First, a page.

• In addition, I have no county-level data whatsoever for the "Young Adult" numbers. Since this is probably the most likely part of the ACA to survive any repeal/replacement anyway, I've chosen to leave this category off of the individual state tables altogether.

MEDICAID EXPANSION:

  • In nearly all ACA Medicaid expansion states, these are hard numbers taken directly from the state public health department websites, quarterly/monthly reports and so on. The "as of" date varies from state to state, but all are within the past year.
  • For Arizona, the county-level Medicaid data wasn't split between "traditional" and "ACA expanded", but statewide, expansion enrollees make up about 21% of the total, so I'm assuming 21% of each county's Medicaid enrollees are expansion-specific.
  • Louisiana just launched ACA expansion in July, and has already signed up 374,000 people...who might be kicked right back off again.
  • New York and New Jersey's ACA expansion numbers are a bit complicated: Both states had already partly expanded Medicaid before the ACA using a waiver arrangement with the federal government. Then the ACA expanded Medicaid a bit further in each state. Then the original waiver expired...but no one bothered renewing them since the ACA made it moot anyway. This means that if the ACA actually is repealed, not only would those made eligible for Medicaid in each state be kicked off, but so would everyone enrolled via the now-expired waiver.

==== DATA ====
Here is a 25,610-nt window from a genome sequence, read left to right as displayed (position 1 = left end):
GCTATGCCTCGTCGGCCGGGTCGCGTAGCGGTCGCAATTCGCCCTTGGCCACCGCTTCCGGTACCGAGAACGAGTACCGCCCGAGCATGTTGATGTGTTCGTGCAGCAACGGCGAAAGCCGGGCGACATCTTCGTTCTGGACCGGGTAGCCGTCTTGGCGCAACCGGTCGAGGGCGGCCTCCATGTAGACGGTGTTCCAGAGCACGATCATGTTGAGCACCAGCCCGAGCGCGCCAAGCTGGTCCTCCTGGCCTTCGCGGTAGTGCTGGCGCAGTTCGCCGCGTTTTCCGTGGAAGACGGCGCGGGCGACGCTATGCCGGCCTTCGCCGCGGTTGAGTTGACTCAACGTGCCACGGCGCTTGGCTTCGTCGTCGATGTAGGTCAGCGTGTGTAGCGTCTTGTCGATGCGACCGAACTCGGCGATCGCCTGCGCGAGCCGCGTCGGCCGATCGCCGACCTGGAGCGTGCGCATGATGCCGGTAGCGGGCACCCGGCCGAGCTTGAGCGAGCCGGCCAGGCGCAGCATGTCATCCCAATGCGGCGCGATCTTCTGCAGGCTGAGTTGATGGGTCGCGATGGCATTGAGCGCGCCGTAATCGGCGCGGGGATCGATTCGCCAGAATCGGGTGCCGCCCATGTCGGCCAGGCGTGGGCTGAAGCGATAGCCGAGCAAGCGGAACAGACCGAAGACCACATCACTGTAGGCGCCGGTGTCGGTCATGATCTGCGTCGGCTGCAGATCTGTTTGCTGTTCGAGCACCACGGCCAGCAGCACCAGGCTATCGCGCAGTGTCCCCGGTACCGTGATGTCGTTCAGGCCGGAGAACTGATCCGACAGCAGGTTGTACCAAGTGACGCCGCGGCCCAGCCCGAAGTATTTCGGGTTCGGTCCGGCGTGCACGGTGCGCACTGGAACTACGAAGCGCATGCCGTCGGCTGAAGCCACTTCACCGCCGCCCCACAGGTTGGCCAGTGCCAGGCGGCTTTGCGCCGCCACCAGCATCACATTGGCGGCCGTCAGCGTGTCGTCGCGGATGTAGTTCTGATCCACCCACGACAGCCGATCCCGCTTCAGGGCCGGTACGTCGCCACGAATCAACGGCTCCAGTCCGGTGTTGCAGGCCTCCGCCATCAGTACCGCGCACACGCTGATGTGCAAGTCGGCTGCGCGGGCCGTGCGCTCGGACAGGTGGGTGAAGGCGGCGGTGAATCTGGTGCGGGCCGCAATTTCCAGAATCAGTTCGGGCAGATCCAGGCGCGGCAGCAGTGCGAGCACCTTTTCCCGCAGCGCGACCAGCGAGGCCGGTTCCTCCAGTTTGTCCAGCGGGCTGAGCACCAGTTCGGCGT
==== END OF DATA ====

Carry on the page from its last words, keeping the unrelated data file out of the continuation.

PRIVATE PLANS VIA THE ACA EXCHANGES:

  • The Centers for Medicare & Medicaid provided a handy county-level ACA exchange enrollment breakout for the 38 states which were handled by HealthCare.Gov last year. This includes the total number of people who selected Qualified Health Plans (QHPs) via HC.gov as of 2/01/16. For each county, I start with that number, then modify it via several steps:
  1. First, I multiply it by the projected increase (or in some cases, decrease) in total QHP selections by the end of January.
  2. I then take the percentage in each county expected to receive Advance Premium Tax Credits (APTC) (ie, federal subsidies), since those paying full price now are unlikely to lose their coverage (Note: I'm assuming the entire individual market won't collapse, which is also a distinct possibility)
  3. I then lop 10% off of that number to account for those who simply never end up paying their first month's premium to begin with, and are thus never enrolled in the first place
  4. Finally, I reduce that number by another 10% to remove those who are only receiving nominal subsidies, and who therefore would likely be able to suck it up and hold onto their policies.

For example: Let's suppose that in a given county, 10,000 people selected QHPs during open enrollment last year, of which 85% received subsidies, in a state where I expect about 5% growth this year.